Marathon training began in earnest last month, and with it the inevitable analysis of runs gone wrong. Could I have been faster? Trained harder? Consumed more/less GU/Gatorade? Worn different shoes? More/less/different clothing? Could I have shaved a few seconds off my time if I hadn't wasted breath cheering on that red-faced dude who was walking in the 19th mile? And what about that weird, spasmy leg thing that happened in the last 10k? What was that about? On paper, my last marathon was a success: I didn't die, or injure myself, or unwillingly defecate. What else can you ask from the 26.2? But I went into this one determined to do better--to finish faster and feeling stronger.
I thought I was being smart when I took some time to consider strategy--a more holistic approach to training. I'd started to have a little trouble with my IT band, and felt good about the fact that I'd worked in some strength exercises to address that, in addition to a particularly gruesome but effective technique, recommended by a running buddy, that involved applying deep tissue massage to those areas with a frozen Nalgene bottle (for the record, that shit hurts). The stress of the last year had left me about 10 pounds lighter, not weight I could afford to lose, and so I also started approaching nutrition deliberately (I have a tendency to forget to eat). Pilates, strength training, deep tissue massage and icing, good nutrition: these are all elements of a sound marathon training plan. On paper, I was good to go.
What I never stopped to consider was whether or not I wanted to dedicate myself to the endeavor. I've been wanting to run New York for so long that when I found out I got in, the decision was automatic. I registered immediately, giddily, and told everyone I knew, all of whom were excited for me and overwhelmingly supportive. I made plans to take the train from my conference in Boston the night before the race, to stay with a friend in Brooklyn, to take the Staten Island Ferry the morning of. I started training.
What I noticed right away was a profound ambivalence, which was totally new and deeply frustrating. I didn't want to run. I forced myself. We all have days when getting out of bed to knock out some miles is difficult, but it was happening every morning, and I pushed through the runs with an antsy boredom. At first I chalked it up to momentum: I needed some time to get in the groove. But as the weeks went by, and I wasn't putting on weight, and I was getting sick more frequently and severely than I ever have in my adult life, and I was constantly stressed about fitting in runs before it got too hot, I was forced to reconsider my decision.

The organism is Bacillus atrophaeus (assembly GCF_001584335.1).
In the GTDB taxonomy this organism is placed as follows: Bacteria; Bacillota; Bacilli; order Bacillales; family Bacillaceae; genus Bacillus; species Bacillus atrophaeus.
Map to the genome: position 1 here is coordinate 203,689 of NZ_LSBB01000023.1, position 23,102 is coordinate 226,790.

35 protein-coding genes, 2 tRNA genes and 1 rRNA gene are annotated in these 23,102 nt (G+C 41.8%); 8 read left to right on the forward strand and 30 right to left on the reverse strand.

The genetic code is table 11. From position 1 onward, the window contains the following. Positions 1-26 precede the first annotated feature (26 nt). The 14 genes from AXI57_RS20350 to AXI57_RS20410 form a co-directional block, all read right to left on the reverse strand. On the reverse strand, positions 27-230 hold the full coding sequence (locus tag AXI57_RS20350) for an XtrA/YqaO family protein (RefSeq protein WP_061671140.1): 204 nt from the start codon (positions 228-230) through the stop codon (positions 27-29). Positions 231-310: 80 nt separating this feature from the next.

When you're the sort of person who says yes to everything--not out of an inability to say no or a lack of assertiveness, but rather a wish to stuff your life full of as much experience as possible--backing out of a commitment, even one that you only made to yourself, is almost unthinkable. When people have suggested to me that perhaps I work too hard or push myself too hard or take on too much, it's always made me think about all of the things I'm not doing with my life. If only they knew what I slacker I am! If only they could see how deeply I've disappointed myself by not finishing that novel or learning to play cello or taking my kids on a Disney vacation or writing more letters to the editor or learning to sew or or or or or--
Sounds a little nuts, right?
I'm on the Board of an organization that's been entrenched in expansion planning for the past year; the last time we met with the developer, I asked him to identify our risks and vulnerabilities. His answer? Taking on too much. Trying to do too many things. And this is the risk of every entity who wants to expand: if you take on too much, you risk collapse. I say this to my Schweitzer Fellows constantly, as they wrestle with their community projects--most of them are passionate about what they do, they want to change the world, make a true difference. And almost all of them try to do too much; their project descriptions inevitably read like Five-Year Plans, though they only have 9 months to implement them. And my job is to gently direct them to simplicity and focus. I somehow manage to do this well, though as is true of most practitioners, my personal endeavors reflect the exact opposite approach.
And so, I've withdrawn from the marathon. I'm taking a hiatus from running, as well, as I think that particular form of exercise only promotes my tendency to push myself excessively. I'm going back to yoga and pilates, and though the mere thought of that makes me squirm with impatience, I think that's the exact reason to do it. I'm tired, and I'm slowing down.
This somehow feels like a huge risk (what if I slow down a little and completely stop doing everything?), but I've looked around at the people I admire and all of them possess the ability to simplify and focus, to essentially say, I can't do that right now. It seems paradoxical, still, but in my gut I know it's true: if I want to feel stronger, I need to quit.
Hooray for quitters.